What do people think about hiring family?
I need some help with marketing, social media and managing trunk shows. My sister is a stay-at-home mom and has been wanting to pick up some part time work. I think this could be a great arrangement, but I am nervous about hiring a family member. If it doesn't work out, I don't want it to impact our relationship. Does anyone have thoughts on whether this is a good idea and if so, how to avoid potential pitfalls?
If it would have negative impact maybe wasn't so close at the beginning. Whatever happens if it's family will be good afterall so go for it!
Begin by setting strict ground rules and boundaries and relax these once you have confidence in the arrangement. Discuss your concerns upfront and ensure that you hear and listen to your sister's concerns and wishes. Ensure that quality work standards are agreed to and track these as you would with any other member of your work team. Good-luck
I believe it depends on personalities. If the environment can be kept professional on work issues, then it might work. (i.e. clear boundaries between the family relationship and work relationship). A written agreement with expected duties, job description would assist to seal the professionalism expected.
One caution: if a hired relative doesn't benefit the business, you will have to fire them. Are you and she able to deal with this, should it arise?
It depends on your ability to manage. Clear instruction and expectations. The ability to fire if you have too. It also depends on her skills to carry out the job. If she can't or you can't don't start. Remember, if you do hire her and she is failing at the job, she probably wants out as much as you want to get her out. The rewards if it works are worth it.
This is an excerpt from my article on LinkedIn of the 5 common mistakes small business owners make. Number 2 is about hiring family members.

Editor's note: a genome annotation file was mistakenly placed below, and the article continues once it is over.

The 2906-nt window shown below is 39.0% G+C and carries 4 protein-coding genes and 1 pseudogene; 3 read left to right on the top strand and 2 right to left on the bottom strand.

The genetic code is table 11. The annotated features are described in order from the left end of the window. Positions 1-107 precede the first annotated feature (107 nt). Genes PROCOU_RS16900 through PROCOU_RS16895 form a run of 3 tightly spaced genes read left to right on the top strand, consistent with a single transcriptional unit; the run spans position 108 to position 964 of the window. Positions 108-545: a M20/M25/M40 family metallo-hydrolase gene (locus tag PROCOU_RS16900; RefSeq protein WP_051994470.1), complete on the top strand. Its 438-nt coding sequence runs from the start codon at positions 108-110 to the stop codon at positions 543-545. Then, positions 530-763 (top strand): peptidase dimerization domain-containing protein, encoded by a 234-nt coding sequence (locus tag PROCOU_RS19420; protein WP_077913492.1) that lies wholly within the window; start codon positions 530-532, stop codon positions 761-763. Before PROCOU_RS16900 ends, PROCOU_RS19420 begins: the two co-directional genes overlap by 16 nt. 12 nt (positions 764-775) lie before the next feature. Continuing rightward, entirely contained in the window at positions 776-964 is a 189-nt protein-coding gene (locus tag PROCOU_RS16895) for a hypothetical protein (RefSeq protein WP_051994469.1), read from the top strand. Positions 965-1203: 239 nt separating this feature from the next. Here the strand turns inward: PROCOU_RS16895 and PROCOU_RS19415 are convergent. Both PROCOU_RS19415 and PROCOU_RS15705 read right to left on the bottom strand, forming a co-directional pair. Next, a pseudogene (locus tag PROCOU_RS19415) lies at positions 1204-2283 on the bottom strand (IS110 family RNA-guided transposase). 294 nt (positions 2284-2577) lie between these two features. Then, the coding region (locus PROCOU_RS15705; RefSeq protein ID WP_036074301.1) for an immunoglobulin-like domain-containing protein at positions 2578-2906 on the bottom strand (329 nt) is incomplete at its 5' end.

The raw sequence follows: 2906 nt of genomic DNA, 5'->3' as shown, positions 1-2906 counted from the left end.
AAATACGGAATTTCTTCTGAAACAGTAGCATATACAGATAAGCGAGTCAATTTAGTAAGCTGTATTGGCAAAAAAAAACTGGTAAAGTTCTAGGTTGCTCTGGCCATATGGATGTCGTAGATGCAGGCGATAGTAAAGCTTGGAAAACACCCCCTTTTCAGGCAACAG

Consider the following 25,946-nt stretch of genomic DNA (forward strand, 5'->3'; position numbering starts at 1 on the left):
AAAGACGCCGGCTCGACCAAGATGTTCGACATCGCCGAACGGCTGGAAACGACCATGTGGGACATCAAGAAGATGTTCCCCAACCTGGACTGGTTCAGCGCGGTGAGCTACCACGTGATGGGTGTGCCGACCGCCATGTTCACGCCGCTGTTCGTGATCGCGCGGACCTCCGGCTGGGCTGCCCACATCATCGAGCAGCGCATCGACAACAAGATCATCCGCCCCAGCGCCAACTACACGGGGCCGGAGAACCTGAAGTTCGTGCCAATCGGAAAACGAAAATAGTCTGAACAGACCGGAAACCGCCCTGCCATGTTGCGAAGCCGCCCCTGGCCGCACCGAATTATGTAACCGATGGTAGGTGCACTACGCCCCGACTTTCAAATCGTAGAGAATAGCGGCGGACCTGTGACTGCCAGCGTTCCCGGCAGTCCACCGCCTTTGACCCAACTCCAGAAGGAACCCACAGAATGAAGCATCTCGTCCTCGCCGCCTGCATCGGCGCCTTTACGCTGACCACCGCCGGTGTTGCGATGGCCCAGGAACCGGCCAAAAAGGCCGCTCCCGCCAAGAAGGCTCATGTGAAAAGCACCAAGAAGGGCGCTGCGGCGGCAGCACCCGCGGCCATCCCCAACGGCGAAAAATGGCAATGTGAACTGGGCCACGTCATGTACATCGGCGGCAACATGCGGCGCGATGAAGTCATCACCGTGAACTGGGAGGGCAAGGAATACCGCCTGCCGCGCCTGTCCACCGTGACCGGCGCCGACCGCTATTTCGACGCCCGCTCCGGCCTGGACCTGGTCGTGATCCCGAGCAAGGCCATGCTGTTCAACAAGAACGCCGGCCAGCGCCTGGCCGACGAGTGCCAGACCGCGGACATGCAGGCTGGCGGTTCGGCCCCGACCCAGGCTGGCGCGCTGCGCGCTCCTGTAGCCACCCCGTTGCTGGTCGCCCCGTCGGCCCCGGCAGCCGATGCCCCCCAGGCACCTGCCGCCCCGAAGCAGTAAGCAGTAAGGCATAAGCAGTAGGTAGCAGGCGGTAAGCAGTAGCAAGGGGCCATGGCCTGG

2. Treating Family Employees like Family
Many small business owners not only have a dream of owning a business but the dream of creating a family business where their nearest and dearest can share in the joy of working for everyone’s good. Or else they just want cheap labor with partners and children expected to fit the bill.
This is all well and fine as long as family employees are treated like any other employee. Which means they are expected to work under the same conditions, get paid the same as non family employees, have the same expectations placed on them and given the same responsibilities.
Here are a few of the things that are bad business practice with family employees:
Under or over paying. Under pay your relatives and they will resent you. Overpay them and they will happily drain your profits while getting unrealistic expectations what their work is really worth while creating resentment in other employees who know they are being paid less for doing the same job. This is also going to hurt if you ever want to get rid of them…as employees, not family members.
Expecting more work from family than anyone else in the business. Again, they will resent you and wonder why you treat them so unfairly. On the other hand, if they work less for the same pay, your other employees are going to resent you and mutter about family and the boss. Resentment in the work place results in poor employee behavior that can harm a small business in a variety of ways. All of which affect your profit margins.